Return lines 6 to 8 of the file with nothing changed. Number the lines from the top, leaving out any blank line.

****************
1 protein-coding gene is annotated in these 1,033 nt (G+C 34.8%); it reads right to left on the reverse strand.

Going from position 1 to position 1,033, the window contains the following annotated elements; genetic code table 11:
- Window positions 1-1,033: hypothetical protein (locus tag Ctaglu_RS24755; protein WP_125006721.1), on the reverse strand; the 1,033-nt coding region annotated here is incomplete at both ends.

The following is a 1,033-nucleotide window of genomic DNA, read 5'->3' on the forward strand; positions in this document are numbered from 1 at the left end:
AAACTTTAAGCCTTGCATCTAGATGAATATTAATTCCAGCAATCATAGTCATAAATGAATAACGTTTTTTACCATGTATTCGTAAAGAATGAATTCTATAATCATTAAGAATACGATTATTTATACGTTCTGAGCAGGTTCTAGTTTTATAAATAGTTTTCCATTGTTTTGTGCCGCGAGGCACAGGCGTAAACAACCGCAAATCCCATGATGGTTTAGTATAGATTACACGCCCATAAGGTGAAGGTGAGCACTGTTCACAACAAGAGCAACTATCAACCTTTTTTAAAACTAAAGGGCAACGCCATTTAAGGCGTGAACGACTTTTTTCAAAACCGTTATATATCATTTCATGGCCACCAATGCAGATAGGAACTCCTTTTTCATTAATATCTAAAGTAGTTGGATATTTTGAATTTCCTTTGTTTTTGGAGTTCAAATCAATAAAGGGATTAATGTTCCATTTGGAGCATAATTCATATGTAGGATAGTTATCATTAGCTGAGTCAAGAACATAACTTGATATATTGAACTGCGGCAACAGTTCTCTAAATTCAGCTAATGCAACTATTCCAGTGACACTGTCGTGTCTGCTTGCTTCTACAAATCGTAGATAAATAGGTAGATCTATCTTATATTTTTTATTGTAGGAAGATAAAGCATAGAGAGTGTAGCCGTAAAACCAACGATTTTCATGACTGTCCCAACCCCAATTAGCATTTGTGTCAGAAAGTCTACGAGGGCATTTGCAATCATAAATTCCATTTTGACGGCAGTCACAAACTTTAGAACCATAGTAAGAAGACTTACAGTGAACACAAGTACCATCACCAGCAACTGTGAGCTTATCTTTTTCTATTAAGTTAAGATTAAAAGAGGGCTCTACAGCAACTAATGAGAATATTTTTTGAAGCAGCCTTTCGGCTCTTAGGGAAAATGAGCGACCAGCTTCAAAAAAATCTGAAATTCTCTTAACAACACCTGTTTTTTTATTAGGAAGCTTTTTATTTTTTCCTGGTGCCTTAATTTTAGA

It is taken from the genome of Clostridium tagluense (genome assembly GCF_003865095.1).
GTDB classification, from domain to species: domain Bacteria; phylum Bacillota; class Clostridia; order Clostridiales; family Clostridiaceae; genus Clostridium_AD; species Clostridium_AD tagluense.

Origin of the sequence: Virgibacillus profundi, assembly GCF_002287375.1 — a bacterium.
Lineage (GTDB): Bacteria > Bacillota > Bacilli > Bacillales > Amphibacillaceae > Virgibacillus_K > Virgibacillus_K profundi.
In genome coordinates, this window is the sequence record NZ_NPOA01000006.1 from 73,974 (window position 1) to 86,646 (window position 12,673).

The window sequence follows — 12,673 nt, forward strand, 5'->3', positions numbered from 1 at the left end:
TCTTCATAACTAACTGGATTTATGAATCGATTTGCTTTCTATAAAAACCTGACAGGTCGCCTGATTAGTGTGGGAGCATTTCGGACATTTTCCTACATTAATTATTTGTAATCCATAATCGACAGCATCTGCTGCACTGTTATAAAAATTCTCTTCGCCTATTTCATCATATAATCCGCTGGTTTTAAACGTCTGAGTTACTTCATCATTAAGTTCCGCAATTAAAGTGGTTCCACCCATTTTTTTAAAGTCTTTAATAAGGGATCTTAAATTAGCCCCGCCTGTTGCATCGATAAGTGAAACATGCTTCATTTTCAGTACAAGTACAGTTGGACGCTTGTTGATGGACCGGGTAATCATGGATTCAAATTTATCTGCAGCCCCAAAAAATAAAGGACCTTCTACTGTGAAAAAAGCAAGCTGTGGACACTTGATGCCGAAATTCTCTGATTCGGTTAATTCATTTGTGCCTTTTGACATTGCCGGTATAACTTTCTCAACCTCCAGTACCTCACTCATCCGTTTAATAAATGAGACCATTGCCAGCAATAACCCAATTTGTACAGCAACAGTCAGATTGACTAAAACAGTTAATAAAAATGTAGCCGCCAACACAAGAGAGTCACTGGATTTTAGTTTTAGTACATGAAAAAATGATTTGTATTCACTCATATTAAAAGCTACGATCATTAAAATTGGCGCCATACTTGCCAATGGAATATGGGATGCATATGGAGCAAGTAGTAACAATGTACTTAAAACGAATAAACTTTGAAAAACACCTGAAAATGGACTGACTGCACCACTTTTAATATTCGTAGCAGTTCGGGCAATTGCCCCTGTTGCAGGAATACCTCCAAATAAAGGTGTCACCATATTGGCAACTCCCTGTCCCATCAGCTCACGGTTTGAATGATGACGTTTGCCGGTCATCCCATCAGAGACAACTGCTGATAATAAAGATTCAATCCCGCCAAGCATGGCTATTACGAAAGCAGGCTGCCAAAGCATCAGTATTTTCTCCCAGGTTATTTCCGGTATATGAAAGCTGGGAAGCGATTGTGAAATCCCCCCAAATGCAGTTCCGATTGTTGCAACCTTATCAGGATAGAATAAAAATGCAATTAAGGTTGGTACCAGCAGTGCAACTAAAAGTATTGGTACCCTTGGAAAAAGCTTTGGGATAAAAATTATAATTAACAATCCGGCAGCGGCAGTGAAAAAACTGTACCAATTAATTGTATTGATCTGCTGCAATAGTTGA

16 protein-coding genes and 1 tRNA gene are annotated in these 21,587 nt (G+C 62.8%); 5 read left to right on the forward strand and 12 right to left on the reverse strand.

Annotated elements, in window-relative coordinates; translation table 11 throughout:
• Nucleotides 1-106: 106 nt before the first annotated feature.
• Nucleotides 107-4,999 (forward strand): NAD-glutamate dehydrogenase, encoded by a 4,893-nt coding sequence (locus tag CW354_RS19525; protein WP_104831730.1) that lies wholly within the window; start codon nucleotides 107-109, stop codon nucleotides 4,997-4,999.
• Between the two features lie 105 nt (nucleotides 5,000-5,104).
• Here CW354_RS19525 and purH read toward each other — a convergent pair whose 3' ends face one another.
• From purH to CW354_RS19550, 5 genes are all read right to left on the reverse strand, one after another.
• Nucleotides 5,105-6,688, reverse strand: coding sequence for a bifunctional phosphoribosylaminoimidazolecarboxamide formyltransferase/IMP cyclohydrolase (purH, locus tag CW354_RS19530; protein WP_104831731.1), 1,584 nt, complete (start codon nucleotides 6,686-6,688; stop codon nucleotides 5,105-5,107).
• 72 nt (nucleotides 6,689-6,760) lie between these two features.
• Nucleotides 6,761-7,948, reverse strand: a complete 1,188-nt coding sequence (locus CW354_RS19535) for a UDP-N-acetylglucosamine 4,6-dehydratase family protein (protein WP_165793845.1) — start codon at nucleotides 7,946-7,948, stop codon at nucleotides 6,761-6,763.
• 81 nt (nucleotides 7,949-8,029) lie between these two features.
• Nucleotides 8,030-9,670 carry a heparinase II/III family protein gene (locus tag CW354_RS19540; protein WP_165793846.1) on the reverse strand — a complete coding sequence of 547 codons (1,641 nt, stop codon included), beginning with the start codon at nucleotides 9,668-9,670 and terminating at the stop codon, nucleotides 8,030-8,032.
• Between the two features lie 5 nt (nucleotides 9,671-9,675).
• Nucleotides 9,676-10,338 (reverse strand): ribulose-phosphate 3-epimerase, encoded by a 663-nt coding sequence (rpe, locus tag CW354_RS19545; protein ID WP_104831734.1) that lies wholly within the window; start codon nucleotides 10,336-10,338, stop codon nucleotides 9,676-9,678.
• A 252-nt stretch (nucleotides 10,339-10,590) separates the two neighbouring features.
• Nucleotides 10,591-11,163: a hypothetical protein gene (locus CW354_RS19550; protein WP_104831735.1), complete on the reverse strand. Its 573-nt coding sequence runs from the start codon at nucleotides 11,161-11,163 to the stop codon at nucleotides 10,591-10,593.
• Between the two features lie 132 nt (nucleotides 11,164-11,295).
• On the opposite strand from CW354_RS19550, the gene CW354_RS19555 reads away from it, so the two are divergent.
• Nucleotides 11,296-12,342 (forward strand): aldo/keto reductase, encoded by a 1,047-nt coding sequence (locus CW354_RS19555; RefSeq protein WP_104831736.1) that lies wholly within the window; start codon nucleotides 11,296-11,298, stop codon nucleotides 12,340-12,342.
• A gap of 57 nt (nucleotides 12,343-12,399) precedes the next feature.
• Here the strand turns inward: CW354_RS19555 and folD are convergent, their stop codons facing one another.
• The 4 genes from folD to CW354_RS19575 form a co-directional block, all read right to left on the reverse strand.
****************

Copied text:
It is taken from the genome of Clostridium tagluense (genome assembly GCF_003865095.1).
GTDB classification, from domain to species: domain Bacteria; phylum Bacillota; class Clostridia; order Clostridiales; family Clostridiaceae; genus Clostridium_AD; species Clostridium_AD tagluense.

Origin of the sequence: Virgibacillus profundi, assembly GCF_002287375.1 — a bacterium.